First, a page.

ETFs likely to be listed in the Middle East this year
DUBAI — A number of exchanges in the Middle East are likely to launch exchange-traded funds (ETFs) this year, a senior official at Morgan Stanley said yesterday.
Deborah Fuhr, managing director, investment strategies said that although there are no ETFs listed in the region yet, "I expect ETFs to be launched on a number of exchanges in the region this year," citing Oman and Saudi Arabia as likely candidates. And the Cairo Stock Exchange is "far along the way to listing" ETFs, she said.
"Most exchanges in the region would like ETFs, even Saudi Arabia. The region sees ETFs as an appealing product for the GCC investor as well as other investors in the region," Fuhr said. There is also strong interest from the Dubai International Financial Exchange (DIFX) and the Abu Dhabi Securities Market (ADSM) she added, but said that because they have so many things going on listing ETFs may not be their highest priority.
Local investors are trading ETFs on other exchanges, she said, adding: "They appeal to active and passive investors and will be replicated in the region." She also said that sovereign wealth funds (SWFs) "will often use ETFs as a quick way to get exposure" to new markets and sectors. Since it is the local broker who buys ETFs, investors are not subject to foreign exchange controls, Fuhr explained.
ETFs are open-ended index tracking funds that can be bought and sold at any time. They are managed by asset managers, are bought and sold through brokers, are traded on the exchange like any other stock and are settled like any other share. Fuhr describes them as simple, flexible, transparent, liquid and low cost, with fees lower than that charged for normal funds.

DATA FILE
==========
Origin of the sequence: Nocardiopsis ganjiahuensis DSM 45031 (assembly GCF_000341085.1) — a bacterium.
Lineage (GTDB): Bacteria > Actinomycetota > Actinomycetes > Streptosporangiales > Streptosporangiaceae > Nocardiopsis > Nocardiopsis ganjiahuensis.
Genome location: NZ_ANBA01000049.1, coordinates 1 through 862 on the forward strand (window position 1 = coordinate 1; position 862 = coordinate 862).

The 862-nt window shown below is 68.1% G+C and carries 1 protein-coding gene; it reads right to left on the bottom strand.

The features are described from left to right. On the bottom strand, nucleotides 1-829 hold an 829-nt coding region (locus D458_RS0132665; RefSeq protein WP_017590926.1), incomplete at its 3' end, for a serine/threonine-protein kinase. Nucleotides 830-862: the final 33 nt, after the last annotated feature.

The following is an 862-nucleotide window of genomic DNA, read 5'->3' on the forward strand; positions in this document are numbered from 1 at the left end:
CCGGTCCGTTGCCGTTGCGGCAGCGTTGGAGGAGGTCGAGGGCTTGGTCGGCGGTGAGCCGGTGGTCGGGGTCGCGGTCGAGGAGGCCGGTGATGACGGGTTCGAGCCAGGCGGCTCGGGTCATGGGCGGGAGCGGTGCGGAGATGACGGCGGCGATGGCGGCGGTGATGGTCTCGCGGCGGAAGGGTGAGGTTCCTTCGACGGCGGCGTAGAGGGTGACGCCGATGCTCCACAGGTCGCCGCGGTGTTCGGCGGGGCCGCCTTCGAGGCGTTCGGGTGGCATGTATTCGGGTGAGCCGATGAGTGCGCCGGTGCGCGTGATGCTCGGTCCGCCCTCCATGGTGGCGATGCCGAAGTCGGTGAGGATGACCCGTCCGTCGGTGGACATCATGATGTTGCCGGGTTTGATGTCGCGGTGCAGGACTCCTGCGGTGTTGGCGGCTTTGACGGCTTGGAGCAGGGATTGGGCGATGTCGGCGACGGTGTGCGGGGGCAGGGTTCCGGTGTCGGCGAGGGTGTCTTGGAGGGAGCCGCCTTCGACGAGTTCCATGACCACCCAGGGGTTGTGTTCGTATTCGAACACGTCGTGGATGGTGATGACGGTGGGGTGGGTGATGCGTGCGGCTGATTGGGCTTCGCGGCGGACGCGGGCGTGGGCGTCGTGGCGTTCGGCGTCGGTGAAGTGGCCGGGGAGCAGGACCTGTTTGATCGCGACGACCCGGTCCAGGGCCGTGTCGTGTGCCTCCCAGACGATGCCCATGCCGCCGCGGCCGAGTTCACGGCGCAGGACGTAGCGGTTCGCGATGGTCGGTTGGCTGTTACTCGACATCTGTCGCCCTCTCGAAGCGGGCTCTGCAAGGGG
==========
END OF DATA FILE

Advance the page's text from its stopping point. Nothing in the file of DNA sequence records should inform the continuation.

They are a "tool for getting exposure to many different industries", she said, and "some ETFs give leverage exposure". As well as funds giving exposure to different industries there are regional, global and emerging markets funds, mid cap and small cap funds, and fixed income funds, which give exposure to government and corporate credits, among others. Shariah-compliant indices have also been launched in Europe and Malaysia, said Fuhr. According to figures from Morgan Stanley, at the end of December 2007 there were 1,173 ETFs with 1,909 listings globally. The total value of assets under management worldwide stood at $796.48 billion, managed by 75 managers on 41 exchanges around the world. In 2007, the average daily trading volume increased 143.2 per cent to $59.75 billion.
The world's largest and oldest fund, launched 15 years ago, is the SPDR S&P 500 with assets under management worth over $99 billion. But the break-even size of a fund is typically $50 million, said Fuhr. Last year 459 ETFs were launched, she added, with plans to launch 519 ETFs, 81 in Europe, 381 in the US and 57 in the rest of the world.
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